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HOME : African & Tribal Art : Mende : Sande Society Mende Helmet Mask
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Sande Society Mende Helmet Mask - SP.501 (LSO)
Origin: Southern Sierra Leone
Circa: 20 th Century AD
Dimensions: 11" (27.9cm) high
Collection: African Art
Medium: Wood

Additional Information: closet AF1
Location: United States
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This outstandingly elegant helmet mask was made by the Mende people of Sierra Leone. It pertains to the Sande women’s initiation society, the only all-female masking society in Africa. It is a tall, slender and highly ornate example of the genre. The face is, as per usual, narrow from nose-bridge to chin, with slit eyes, a short nose and a pouting, thin-lipped mouth. The base one third of the mask is formed into a series of neck rings, giving way to a very elaborate coiffure that is vertically oriented to the sides, controlled frontally by the fringe which has been draped over the top and attached into position. The front of the coiffure is decorated with two peg-like appendages, perhaps representing hairpins. The bodies of hair are separated by beading that is also present on the lateral aspects of the forehead. Various of these elements have specific meaning. Complex hairstyles are considered beautiful by the Mende, while banding separating face from hair represents fecundity and attractiveness. The neck rings represent water, which is the home of the “Now” spirit (see below).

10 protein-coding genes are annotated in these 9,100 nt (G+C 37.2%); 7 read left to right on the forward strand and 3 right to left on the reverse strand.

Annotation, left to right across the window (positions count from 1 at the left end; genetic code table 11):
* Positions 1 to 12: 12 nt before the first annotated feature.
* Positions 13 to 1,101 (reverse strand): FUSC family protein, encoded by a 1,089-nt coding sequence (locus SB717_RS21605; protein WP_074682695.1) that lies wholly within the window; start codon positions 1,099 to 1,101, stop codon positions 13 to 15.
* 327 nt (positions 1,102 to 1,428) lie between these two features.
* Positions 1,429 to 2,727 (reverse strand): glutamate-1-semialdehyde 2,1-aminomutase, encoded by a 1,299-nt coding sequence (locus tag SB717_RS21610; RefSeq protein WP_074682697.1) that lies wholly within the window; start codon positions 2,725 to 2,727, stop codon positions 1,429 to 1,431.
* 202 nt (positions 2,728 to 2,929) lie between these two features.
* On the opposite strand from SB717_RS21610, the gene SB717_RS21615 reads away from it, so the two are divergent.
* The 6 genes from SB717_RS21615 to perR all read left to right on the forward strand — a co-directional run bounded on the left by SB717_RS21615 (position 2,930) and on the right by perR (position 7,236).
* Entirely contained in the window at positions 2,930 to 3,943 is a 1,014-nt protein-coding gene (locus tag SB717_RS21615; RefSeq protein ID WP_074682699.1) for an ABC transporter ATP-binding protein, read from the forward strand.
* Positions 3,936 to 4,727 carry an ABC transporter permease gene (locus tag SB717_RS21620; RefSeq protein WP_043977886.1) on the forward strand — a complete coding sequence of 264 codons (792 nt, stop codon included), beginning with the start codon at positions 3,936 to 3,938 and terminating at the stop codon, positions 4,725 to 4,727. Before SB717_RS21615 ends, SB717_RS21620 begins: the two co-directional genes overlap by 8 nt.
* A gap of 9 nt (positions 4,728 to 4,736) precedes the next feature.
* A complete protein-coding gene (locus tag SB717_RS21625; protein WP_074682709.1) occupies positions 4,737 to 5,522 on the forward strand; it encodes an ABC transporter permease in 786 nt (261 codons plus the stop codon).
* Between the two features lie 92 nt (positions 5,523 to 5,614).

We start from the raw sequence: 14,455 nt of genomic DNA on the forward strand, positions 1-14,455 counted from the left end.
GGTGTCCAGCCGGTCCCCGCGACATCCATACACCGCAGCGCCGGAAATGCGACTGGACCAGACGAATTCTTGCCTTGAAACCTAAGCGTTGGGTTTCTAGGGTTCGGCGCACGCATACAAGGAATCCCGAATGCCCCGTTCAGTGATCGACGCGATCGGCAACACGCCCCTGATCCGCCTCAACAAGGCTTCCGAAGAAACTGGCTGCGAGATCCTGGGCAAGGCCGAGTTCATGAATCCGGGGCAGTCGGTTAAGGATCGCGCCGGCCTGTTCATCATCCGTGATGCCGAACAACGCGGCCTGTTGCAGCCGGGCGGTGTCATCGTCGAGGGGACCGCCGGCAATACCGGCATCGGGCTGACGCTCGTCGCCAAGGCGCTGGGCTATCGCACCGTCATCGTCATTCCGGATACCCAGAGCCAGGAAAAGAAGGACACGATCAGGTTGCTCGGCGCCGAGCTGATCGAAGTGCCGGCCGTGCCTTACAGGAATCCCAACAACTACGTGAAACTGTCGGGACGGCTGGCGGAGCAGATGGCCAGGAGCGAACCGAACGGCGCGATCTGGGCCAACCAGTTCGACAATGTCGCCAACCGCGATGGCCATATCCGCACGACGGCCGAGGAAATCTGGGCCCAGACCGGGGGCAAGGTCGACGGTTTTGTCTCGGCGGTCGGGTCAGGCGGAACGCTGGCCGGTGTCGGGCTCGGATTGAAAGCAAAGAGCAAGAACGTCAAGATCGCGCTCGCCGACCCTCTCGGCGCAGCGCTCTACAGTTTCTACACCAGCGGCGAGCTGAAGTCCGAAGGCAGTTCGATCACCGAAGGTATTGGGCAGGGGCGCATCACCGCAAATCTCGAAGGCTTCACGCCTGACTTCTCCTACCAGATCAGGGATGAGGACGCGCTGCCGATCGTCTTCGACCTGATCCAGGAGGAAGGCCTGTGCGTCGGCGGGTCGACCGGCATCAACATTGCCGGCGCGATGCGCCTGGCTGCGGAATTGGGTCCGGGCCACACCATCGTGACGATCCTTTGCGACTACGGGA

While currently being marginalized by pressure from Islamic conventions concerning the figurative in art, Mende society was originally controlled by the Sande group. They were charged with responsibility for a sacred medicine known as halei, which was bestowed by deities upon the Mende and their close neighbours, the Gola. The power of halei was displayed during “Now” dancing masquerades, which were performed using these masks and long, dark costumes, although the actual secrets of halei were never divulged. There were various levels of Sande initiation, each with its own mask. The more ornate the mask, the higher the grade. Once made and endowed with magic through strategic application of oil and halei materials, the mask stays with the owner until she retires, dies, or is promoted.

These masks are rare and beautiful pieces of socially important African art, and this is an exceptional example of the genre.

- (SP.501 (LSO))


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